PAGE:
In August I posted an informal picture of a commission, delivered to my brother, of a face I've titled "Repose," which has now been installed in its final location. I took pictures during the many stages of its creation - the first time I've done such an involved recording of the process - and I was amazed at how it changed over the two months that I worked on it. Taking regular pictures also gave me a chance to step back and see the work differently from so close on the work table, so I was able to make adjustments as I went along. Even though you've already seen the final outcome, I thought you might be interested in how it came about.
It started as an oval piece of plywood (image 1, right), with a scrunched-up piece of tinfoil where the nose goes. I used that plaster gauze material which comes in a long strip (you dip it in water so it becomes sticky and pliable) to start forming the high points of the forehead, cheeks and chin. What you see in the second image is actually a third layer, where I've started using a cement-like material - it's like mortar only much finer - to form the mouth, brows and nostrils. It's called Winterstone, and I get it from a sculpting supply site called The Compleat Sculptor.
Here (image 2) I've added more refinement to the face and glued the oval piece of plywood to a larger rectangle which will be the backing to the entire piece as well as a sort of built-in frame.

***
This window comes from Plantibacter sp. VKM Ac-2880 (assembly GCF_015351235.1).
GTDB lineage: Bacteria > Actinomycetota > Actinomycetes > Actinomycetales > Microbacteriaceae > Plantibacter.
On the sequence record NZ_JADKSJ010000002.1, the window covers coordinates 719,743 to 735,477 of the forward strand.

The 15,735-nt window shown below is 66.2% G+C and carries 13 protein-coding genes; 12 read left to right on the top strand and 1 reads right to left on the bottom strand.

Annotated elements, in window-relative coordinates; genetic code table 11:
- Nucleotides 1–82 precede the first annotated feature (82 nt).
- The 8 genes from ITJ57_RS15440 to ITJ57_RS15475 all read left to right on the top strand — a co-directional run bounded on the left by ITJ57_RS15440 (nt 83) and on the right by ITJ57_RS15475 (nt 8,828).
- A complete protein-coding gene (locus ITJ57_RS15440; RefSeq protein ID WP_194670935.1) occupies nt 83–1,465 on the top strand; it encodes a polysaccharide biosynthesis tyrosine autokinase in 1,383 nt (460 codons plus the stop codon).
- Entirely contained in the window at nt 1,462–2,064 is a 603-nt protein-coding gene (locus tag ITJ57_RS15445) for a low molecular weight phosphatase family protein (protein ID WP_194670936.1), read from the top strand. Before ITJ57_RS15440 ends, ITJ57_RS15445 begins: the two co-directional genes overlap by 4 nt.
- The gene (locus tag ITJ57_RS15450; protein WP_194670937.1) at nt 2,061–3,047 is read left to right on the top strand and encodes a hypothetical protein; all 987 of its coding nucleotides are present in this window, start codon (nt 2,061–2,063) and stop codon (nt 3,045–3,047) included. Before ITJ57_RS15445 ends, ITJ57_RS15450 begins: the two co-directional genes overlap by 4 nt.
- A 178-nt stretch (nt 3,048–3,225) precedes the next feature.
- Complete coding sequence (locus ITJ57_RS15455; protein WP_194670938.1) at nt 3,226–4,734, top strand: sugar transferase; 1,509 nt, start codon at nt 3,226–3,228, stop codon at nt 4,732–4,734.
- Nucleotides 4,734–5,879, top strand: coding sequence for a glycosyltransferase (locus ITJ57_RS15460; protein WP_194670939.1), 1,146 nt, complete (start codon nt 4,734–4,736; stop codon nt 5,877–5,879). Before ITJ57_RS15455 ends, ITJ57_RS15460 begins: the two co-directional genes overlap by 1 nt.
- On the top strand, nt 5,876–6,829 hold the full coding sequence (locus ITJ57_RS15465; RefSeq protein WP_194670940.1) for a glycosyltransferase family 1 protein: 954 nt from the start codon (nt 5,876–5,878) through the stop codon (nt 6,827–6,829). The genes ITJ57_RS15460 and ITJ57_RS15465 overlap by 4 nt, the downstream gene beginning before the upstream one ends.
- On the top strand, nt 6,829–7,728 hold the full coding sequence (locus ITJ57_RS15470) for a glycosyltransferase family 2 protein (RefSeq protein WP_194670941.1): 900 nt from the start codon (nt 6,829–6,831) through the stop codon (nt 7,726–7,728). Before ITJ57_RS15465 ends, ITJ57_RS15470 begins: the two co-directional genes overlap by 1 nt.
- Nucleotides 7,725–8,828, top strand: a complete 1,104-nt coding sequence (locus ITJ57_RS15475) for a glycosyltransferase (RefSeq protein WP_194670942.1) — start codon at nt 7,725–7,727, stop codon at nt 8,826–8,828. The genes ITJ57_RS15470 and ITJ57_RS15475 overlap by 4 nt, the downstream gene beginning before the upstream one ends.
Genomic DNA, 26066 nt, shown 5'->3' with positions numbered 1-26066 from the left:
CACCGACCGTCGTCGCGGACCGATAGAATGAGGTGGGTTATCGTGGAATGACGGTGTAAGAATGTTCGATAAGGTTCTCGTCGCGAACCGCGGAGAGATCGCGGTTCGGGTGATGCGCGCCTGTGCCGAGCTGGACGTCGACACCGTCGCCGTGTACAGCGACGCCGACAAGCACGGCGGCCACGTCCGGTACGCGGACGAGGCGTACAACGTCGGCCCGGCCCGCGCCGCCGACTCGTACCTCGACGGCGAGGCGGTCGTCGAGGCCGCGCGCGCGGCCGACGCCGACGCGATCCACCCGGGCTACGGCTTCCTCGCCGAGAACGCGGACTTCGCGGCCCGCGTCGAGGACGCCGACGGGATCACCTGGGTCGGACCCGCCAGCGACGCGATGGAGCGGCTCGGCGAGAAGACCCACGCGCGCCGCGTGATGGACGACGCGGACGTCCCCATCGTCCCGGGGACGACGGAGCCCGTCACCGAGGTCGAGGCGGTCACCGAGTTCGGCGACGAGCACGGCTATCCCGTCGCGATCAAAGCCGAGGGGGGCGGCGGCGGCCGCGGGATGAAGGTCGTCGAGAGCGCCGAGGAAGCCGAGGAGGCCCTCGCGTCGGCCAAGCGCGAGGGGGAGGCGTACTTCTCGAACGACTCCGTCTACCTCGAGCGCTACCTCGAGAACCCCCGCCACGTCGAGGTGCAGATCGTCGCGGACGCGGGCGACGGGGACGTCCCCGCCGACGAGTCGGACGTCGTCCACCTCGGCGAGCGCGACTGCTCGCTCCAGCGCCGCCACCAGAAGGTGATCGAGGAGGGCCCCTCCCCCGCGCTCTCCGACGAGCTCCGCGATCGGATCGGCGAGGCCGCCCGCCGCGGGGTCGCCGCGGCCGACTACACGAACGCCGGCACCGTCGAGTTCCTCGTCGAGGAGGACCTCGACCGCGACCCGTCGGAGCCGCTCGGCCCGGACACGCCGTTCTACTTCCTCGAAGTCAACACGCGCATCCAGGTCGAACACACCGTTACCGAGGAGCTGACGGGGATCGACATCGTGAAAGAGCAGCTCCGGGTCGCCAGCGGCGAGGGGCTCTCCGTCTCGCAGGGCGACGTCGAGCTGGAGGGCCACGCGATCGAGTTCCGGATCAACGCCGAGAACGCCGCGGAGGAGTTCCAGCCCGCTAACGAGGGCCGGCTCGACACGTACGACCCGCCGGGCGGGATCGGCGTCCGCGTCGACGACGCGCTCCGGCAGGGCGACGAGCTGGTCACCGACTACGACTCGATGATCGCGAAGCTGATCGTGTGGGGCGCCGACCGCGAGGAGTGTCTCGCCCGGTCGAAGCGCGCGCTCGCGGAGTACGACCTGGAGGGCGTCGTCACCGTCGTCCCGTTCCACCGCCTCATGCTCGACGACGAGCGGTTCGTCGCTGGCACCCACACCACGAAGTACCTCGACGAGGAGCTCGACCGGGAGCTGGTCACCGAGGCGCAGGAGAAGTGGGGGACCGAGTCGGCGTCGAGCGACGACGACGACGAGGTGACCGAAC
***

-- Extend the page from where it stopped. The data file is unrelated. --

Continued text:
The next image (3) shows the face surrounded by all the materials I'll use to define and decorate the face: The material just to the lower right is a piece of 2-inch sections of honey onyx tiles - the same material that my brother and his wife used in their bathroom; I got some of that in order to match the colors in glass. I've got four colors of stained glass arranged at the top of the image coordinated to the onyx; and at the left are various odds and ends such as gems, shells, and glass beads and tiles, all in similar colors.
I started setting the darker areas of glass first (4), but later (5) removed areas in the cheek to show more contrast. I also didn't like the hard line around the edge of the face and above the upper lip (in the photo it looked like a mustache, so by #6 you can see I changed the mouth!). In every work there is at least one area that I have to scrape off and redo. In this one I also later changed the upper right treatment above the forehead before I finished. Taking photos also alerted me to the fact that the cheeks were a bit too rounded-looking, so I added more hollowness by darkening the glass pieces at the lower left and right - you can see those changes in images 7 and 8.
I had to make many decisions about the border pieces, and the photos helped immensely with those in terms of balance and weight. I found myself taking a photo every time I arranged a few beads or tiles and checking the layout in the viewfinder. There were many test shots between image 8 and 9, and the final result, shown in the last image.